BuCor officials detained for contempt sue Senate at Court of Appeals

MANILA, Philippines – The 3 Bureau of Corrections (BuCor) officials detained in the Senate for contempt filed on Wednesday, September 18, a petition for habeas corpus asking for their immediate release.

BuCor legal chief Fredric Santos, documents chief Ramoncito "Chito" Roque and Bilibid hospital doctor Ursicio Cenas filed their petition before the Court of Appeals (CA) on Wednesday, September 18, impleading the Senate Blue Ribbon Committee, its chairman Senator Richard Gordon and Senate President Vicente "Tito" Sotto.

The petition asks for a writ of habeas corpus, the Latin phrase for ‘produce the body,’ meaning they want to appear in court and make Gordon and Sotto appear in court too to answer for their detention.

"It is respectfully prayed that a writ of habeas corpus be issued directing the respondent sergeant-at-arms to produce the body of the petitioners before this Honorable Court, to summon respondents to appear before this Honorable Court and to show cause why the writ of habeas corpus should not be issued, and/or to provisionally release him pending the hearing of the case," said the petition.

The 3 have been detained at the Senate for 6 days now, or since September 12, after being held in contempt for "lying" to the Senate panels investigating scandals inside the New Bilibid Prison (NBP), mainly the anomalous grants of good conduct time allowances (GCTA) to prisoners.

Biting petition

The BuCor officials said the Senate just plainly refuses to believe their testimonies if it contradicts their own witnesses.

"The answers given by petitioners which were of such tenor as would contravene the Committee's prejudged notions were not only characterized as false and evasive; petitioners were even bullied, insulted, and called liars to their faces," said their petition.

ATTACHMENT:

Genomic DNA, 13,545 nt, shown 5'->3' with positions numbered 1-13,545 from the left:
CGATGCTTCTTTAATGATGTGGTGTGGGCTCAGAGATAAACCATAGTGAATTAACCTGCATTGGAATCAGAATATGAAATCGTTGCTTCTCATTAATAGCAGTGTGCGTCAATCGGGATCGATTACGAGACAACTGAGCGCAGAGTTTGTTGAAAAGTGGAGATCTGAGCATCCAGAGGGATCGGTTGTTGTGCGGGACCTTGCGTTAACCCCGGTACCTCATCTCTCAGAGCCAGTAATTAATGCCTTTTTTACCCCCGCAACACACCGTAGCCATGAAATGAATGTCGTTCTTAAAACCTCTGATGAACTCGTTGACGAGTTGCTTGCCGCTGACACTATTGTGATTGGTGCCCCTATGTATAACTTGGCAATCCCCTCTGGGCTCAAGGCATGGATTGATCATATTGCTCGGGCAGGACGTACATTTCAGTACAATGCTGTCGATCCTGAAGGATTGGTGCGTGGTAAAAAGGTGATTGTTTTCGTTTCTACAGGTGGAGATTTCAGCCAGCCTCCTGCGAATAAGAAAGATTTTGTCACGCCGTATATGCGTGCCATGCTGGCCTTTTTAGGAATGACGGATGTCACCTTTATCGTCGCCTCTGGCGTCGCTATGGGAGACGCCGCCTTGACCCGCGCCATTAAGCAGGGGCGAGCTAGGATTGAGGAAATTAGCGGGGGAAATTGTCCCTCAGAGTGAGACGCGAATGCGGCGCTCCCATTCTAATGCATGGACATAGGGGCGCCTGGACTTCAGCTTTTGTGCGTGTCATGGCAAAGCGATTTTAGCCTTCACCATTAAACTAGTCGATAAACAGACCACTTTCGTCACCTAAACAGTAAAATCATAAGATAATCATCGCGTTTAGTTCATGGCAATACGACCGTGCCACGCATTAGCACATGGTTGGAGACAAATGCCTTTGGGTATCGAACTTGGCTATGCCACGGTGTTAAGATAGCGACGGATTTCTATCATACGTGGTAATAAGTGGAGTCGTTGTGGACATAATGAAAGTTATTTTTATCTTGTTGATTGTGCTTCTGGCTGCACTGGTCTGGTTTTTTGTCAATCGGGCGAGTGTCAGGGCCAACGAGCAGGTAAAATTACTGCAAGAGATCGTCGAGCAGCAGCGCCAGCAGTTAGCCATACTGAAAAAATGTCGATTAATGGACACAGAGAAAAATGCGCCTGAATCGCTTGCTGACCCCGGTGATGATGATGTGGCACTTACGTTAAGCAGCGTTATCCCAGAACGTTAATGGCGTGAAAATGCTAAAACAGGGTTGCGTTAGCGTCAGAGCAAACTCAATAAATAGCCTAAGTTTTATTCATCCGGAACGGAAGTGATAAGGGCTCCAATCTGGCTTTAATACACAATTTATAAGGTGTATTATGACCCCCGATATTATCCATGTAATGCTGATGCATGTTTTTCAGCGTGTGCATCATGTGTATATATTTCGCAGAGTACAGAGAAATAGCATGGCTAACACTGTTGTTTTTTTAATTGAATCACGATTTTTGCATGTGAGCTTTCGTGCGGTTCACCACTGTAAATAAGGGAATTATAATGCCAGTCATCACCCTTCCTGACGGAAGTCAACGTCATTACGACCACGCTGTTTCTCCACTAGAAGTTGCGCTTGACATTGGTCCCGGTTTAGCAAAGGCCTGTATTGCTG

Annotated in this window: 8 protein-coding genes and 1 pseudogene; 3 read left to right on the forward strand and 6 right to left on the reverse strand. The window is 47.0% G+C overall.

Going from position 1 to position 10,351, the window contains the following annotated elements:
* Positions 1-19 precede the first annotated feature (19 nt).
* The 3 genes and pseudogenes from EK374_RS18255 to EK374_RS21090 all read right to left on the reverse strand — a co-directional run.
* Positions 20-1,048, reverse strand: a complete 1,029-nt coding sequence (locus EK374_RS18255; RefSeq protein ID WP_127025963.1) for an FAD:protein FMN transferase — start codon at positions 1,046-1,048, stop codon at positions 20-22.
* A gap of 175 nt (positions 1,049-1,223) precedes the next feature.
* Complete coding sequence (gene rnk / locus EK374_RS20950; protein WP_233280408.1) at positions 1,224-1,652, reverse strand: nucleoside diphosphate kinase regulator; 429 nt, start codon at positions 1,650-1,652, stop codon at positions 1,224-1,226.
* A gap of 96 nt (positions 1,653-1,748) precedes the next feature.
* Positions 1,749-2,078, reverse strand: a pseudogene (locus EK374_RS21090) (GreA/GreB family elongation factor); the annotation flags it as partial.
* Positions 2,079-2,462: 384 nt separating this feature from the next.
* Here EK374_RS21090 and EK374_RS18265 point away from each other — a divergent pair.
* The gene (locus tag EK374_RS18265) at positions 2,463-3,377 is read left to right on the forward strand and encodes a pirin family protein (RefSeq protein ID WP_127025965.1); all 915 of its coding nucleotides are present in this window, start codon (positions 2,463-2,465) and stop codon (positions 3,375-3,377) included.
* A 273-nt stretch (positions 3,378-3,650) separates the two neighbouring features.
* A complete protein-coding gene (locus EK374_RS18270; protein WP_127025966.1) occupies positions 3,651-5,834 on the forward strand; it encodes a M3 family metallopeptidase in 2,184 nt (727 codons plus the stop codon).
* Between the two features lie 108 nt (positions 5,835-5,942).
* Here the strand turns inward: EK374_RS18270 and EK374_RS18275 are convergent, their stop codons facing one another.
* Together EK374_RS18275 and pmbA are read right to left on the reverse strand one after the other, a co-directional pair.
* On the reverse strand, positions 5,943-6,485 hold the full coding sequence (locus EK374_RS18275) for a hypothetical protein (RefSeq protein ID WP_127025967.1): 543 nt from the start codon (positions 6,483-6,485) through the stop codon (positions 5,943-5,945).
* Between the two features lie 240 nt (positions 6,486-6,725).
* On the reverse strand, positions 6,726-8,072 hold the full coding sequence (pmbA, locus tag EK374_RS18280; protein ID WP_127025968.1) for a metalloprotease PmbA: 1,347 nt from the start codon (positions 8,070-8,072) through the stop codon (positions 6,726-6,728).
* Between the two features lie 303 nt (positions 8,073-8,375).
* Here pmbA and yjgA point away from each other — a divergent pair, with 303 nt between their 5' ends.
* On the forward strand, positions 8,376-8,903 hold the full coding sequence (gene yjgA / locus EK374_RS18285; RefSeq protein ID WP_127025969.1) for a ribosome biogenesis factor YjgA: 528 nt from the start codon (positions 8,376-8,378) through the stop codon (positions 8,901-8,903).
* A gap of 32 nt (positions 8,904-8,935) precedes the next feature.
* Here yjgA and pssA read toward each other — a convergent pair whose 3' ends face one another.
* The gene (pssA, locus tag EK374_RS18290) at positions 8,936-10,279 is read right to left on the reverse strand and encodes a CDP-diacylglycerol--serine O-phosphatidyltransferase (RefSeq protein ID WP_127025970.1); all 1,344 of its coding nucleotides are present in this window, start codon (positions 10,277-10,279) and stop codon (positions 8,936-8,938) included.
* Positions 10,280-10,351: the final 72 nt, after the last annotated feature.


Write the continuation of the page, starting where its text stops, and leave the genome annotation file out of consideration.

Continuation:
The petition added: "As it was evident that the Committee would accept no answer contrary to testimony of its own witness, petitioners were thus unjustly confronted with the exercrable trilemma of self-condemnation, perjury and contempt, effectively denying them their right to due process."

The petition cited the Supreme Court case Lopez vs Delos Reyes that warned against indefinite detention at Congress for contempt.

"While there is a presumption of regularity that the Senate will not gravely abuse its power of contempt, there is still a lingering and unavoidable possibility of indefinite imprisonment of witnesses as long as there is no specific period of detention, which is certainly not contemplated and envisioned by the Constitution," that case said.

It is the same case used by the Supreme Court itself when it freed Aegis Juris fratman Arvin Balag from detention at the Senate. In the Balag case, the Supreme Court set a precedent wherein people detained for contempt in Congress must be freed once the legislative inquiry is over.

"There is  absolutely no factual and legal basis for the order citing petitioners in contempt," said the petiion.

Cenas was accused of selling hospital passes to inmates; Roque accused of extorting inmates in exchange of early releases; and Santos for his role as legal chief in the supposed unlawful lapses in the granting of GCTAs. – Rappler.com

Lian Buan

Lian Buan covers justice and corruption for Rappler. She is interested in decisions, pleadings, audits, contracts, and other documents that establish a trail. If you have leads, email lian.buan@rappler.com or tweet @lianbuan.

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